The emergency removal of Jay Hayes‘ redshirt gives you an idea that Notre Dame’s coaching staff believes in the young defensive lineman. But burning Hayes’ redshirt was also immediately followed by a significant ankle injury against USC, making it difficult to get a season’s worth of work in the year’s final three games and bowl practices.
Nonetheless, Hayes moves forward better for the experience, even if he’s started his eligibility clock sooner than expected. And with Jarron Jones and Sheldon Day back, not to mention the emergence of Jerry Tillery this spring, Hayes is fighting for his spot in the interior rotation, suddenly a position of strength after being gutted last November.
For Hayes, it’s time to play like a sophomore, even if he’s essentially a first-year player. But the New York native has never been short on confidence, and we’ll see if that helps him make his move in 2015.
6’3″, 285 lbs.
Sophomore, No. 93, DL
A four-star prospect that was a Top 250 type recruit, Hayes had the offers of an elite defensive lineman out of Brooklyn’s Poly Prep, with Alabama, Florida, Florida State, Georgia, Michigan, Oregon and USC all offering scholarships.
Hayes looked like a tweener between defensive tackle and end, but that works just fine as a three-technique in Brian VanGorder’s system, allowing Hayes to be disruptive at the line of scrimmage.
Freshman Season (2014): Saw action in the season’s three final games, playing against Louisville, USC and LSU. Suffered an ankle sprain early against the Trojans, though fought back to play against LSU. Made one tackle against Louisville.
WHAT WE SAID LAST YEAR
Well, it’s pretty clear that neither Tony Springmann nor Chase Hounshell did much along the defensive line. And then—as mentioned—questionable depth behind Day and Jones all but led Hayes onto the field.
Hayes’ 2014 season is likely going to be dictated by the health and productivity of guys like Chase Hounshell and Tony Springmann, veterans who will get the first crack at supplying depth on the interior of the defensive line. In a perfect world, Hayes can spend the season learning the system and getting bigger and stronger.
But with depth a question mark behind Sheldon Day and Jarron Jones, Hayes could be called into action sooner than later. And while it’s hard to learn too much from a YouTube highlight reel, Hayes does some things on the football field that are freakishly good. Watch him block an extra point, steam-rolling his blocker. Get upfield and deflect a pass that turns into a defensive touchdown. He’s a blocker on punt return and an offensive lineman collecting pancakes. All signs that the Irish inked a very productive athlete in a really big body.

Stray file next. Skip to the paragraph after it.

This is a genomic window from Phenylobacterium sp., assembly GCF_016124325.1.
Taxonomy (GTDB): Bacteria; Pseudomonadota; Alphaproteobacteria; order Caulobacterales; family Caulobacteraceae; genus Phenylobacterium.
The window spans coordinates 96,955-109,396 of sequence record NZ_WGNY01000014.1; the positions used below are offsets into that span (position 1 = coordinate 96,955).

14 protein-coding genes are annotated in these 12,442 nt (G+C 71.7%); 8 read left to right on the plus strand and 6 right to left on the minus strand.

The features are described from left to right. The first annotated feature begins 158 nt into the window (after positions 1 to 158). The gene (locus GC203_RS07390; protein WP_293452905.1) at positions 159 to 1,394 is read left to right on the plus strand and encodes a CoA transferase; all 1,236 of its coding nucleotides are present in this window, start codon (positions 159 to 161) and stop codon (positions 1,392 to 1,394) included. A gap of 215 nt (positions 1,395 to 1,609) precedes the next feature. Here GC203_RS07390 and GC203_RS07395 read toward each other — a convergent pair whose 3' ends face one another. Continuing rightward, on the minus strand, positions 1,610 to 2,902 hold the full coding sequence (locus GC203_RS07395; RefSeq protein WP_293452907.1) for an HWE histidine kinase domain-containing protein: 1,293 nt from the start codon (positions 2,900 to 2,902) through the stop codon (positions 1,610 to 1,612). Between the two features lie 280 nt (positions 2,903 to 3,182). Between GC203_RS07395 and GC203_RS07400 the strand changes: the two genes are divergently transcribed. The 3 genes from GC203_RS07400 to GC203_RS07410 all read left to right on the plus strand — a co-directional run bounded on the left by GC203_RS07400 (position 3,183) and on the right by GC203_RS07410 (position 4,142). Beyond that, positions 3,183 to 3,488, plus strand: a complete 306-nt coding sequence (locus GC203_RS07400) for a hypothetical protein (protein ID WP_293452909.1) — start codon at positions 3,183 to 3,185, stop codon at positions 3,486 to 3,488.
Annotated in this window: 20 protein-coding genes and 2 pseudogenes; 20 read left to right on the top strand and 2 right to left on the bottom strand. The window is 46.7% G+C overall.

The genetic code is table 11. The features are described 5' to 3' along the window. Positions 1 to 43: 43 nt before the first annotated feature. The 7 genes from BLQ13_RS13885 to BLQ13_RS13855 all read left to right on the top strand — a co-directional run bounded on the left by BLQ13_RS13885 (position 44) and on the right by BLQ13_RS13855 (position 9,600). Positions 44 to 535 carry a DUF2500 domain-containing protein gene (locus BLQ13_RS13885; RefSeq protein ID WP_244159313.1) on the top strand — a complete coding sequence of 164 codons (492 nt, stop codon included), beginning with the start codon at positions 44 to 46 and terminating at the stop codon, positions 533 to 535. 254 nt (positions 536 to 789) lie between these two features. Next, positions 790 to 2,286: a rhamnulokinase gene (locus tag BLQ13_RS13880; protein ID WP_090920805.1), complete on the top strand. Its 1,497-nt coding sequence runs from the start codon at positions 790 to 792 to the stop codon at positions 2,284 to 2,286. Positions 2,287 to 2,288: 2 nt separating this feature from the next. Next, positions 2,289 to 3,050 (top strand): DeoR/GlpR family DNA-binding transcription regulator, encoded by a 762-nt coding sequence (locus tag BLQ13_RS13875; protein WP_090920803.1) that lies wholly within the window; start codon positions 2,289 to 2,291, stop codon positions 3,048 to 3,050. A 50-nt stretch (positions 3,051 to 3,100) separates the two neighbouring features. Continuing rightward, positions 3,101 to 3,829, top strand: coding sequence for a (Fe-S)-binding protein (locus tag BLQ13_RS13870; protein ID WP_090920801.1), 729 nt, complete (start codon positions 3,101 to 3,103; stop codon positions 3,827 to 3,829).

The transition from New York high school football to Notre Dame is a pretty rude awakening. But Hayes has a good head on his shoulders — not to mention the boulder-sized chip needed to be a great football player — and it’ll be fun to see him evolve. He could be the type of profile prospect that does a serviceable job throughout his career. Or he’s an early target that the Irish coaching staff unearthed early.
If Hayes is the latter, he’s a much needed building block in the future.
Brian Kelly said it best when he noted that Notre Dame has had a tough time keeping talented defensive linemen on campus for more than four seasons. That’s the type of compliment you want to hear about a young player, and the only shame is that we really didn’t get to see if Hayes was capable of holding his own because he went down against USC with an ankle injury.
Yet with Sheldon Day taking it easy this spring and Jarron Jones out with a healing foot, Hayes took starter reps next to Jerry Tillery, a role both likely relished. That’s a combo that could be in the starting lineup as soon as 2016, with Hayes needing to be the smaller, more disruptive player while Tillery anchors and destroys the line of scrimmage.
Right now, the best thing Hayes has going for him is a coaching staff that believes in him. And we’ll see how prepared he is to make an impact come September.
Hayes will be one of Keith Gilmore’s test cases. The veteran defensive line coach was brought in to get the next wave of players ready along the defensive line, and Hayes certainly fits in that first tier.
At this point, you can’t feel 100-percent positive about Day or Jones until you see them running and fully healthy in fall camp. (That’s the pessimist that doesn’t naturally come out in me.) So if there’s any issue with either of those two, you’ve got to assume that Hayes is going to be the beneficiary—ready or not.
Notre Dame could use a disruptive force along the defensive line, especially with a pass rush all but missing in action last season. Is Hayes that player? I don’t get the feeling he is, though it’s certainly not a prerequisite for a defensive tackle.
Either way, Hayes has the makings of a good one. We’ll find out how good come September.
THE 2015 IRISH A-to-Z
Josh Adams, RB
Josh Barajas, OLB
Nicky Baratti, S
Alex Bars, OL
Asmar Bilal, OLB
Hunter Bivin, OL
Grant Blankenship, DE
Jonathan Bonner, DE
Miles Boykin, WR
Justin Brent, WR
Greg Bryant, RB
Devin Butler, CB
Jimmy Byrne, OL
Daniel Cage, DL
Amir Carlisle, RB
Nick Coleman, DB
Te’von Coney, LB
Shaun Crawford, DB
Scott Daly, LS
Sheldon Day, DL
Michael Deeb, LB
Micah Dew-Treadway, DL
Steve Elmer, RG
Matthias Farley, DB
Nicco Fertitta, DB
Tarean Folston, RB
Will Fuller, WR
Jarrett Grace, LB
Jalen Guyton, WR
Mark Harrell, OL